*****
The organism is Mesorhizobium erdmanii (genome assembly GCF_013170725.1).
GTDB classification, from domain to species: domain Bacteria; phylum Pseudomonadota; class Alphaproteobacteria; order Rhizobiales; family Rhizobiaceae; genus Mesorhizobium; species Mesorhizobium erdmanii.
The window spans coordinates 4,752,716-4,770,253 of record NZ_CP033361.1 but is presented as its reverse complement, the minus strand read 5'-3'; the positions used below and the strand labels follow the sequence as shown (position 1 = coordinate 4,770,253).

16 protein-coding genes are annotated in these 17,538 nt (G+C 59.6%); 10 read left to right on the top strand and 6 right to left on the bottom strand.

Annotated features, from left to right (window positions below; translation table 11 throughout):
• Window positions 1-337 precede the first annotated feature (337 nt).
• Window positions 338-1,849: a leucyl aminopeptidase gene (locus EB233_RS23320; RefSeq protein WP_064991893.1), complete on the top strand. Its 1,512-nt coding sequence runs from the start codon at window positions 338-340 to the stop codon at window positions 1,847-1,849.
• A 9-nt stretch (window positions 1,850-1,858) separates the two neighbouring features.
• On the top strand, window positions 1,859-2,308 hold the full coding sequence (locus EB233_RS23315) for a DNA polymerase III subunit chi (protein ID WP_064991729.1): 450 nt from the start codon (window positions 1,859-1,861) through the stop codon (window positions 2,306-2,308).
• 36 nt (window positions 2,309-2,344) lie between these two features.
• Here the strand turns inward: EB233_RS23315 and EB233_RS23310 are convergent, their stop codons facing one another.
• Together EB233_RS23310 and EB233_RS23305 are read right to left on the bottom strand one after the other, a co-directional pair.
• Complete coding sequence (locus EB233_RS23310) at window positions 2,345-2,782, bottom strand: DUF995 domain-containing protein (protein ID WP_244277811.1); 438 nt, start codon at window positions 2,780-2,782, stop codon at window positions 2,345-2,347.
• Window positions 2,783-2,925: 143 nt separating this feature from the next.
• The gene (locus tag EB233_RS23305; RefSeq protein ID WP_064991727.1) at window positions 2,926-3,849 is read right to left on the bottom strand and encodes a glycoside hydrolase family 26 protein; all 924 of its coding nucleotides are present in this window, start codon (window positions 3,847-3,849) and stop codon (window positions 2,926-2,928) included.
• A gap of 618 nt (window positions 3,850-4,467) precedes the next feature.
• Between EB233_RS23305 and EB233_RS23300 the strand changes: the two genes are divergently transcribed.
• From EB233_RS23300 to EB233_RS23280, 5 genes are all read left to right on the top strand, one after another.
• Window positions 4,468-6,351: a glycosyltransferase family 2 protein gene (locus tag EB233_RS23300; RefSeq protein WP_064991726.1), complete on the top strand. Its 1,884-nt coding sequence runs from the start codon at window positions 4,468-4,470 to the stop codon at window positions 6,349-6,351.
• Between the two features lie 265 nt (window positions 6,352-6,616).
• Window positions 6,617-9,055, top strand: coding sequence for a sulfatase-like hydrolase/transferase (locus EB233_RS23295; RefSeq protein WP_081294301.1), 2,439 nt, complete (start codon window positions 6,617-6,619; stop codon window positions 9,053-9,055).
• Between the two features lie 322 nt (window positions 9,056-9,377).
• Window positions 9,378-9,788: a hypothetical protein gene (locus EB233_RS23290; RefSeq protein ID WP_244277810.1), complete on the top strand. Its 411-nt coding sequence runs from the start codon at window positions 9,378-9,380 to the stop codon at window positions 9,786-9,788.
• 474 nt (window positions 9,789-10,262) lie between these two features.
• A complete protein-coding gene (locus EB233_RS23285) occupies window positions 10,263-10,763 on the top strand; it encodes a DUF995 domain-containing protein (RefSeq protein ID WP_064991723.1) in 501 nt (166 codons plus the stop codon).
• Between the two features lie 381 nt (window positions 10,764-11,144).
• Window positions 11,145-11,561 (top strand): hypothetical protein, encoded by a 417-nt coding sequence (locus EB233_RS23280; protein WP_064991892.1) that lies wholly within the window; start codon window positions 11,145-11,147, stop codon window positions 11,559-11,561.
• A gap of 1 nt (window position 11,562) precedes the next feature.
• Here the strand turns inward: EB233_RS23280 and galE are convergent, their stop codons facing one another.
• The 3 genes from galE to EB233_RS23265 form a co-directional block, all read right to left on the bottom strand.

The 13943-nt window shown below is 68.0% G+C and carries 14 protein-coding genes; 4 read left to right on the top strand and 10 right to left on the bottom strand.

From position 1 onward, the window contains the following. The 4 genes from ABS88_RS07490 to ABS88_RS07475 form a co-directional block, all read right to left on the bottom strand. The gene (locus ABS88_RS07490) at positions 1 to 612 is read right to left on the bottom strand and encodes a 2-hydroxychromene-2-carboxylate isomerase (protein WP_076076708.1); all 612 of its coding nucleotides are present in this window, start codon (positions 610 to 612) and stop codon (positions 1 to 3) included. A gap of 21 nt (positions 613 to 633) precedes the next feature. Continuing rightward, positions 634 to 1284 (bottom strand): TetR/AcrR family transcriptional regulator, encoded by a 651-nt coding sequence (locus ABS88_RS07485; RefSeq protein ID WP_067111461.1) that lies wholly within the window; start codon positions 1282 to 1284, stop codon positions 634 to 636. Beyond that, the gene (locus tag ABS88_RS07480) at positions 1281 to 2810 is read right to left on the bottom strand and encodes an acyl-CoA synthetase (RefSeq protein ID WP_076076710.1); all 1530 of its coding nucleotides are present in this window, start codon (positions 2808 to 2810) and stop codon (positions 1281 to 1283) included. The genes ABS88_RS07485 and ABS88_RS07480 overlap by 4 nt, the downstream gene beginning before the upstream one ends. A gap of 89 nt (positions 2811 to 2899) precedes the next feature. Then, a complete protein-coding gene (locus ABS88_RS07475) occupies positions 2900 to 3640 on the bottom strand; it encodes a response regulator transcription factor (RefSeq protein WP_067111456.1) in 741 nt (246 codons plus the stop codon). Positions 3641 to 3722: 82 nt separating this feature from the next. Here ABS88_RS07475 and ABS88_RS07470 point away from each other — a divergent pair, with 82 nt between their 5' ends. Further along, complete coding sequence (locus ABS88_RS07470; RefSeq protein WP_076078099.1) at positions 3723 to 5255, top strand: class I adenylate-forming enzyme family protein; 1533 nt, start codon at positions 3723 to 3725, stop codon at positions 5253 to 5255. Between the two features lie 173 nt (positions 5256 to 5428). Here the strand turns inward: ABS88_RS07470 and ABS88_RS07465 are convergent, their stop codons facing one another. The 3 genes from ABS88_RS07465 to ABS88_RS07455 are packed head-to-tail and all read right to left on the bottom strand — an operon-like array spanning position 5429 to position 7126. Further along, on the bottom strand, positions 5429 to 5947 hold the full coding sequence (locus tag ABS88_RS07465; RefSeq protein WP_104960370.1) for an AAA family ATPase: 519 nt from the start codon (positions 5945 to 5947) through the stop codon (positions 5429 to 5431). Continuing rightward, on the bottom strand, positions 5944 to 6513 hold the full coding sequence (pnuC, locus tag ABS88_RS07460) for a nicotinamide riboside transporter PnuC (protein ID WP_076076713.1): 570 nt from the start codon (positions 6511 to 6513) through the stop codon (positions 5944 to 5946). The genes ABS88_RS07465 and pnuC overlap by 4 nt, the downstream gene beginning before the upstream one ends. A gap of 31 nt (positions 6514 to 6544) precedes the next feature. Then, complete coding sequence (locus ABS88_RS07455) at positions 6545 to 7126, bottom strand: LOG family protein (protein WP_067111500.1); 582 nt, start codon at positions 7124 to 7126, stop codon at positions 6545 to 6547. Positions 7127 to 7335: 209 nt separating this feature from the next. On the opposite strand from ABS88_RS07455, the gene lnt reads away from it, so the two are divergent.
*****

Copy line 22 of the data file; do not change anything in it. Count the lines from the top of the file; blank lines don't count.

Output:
• Between the two features lie 322 nt (window positions 9,056-9,377).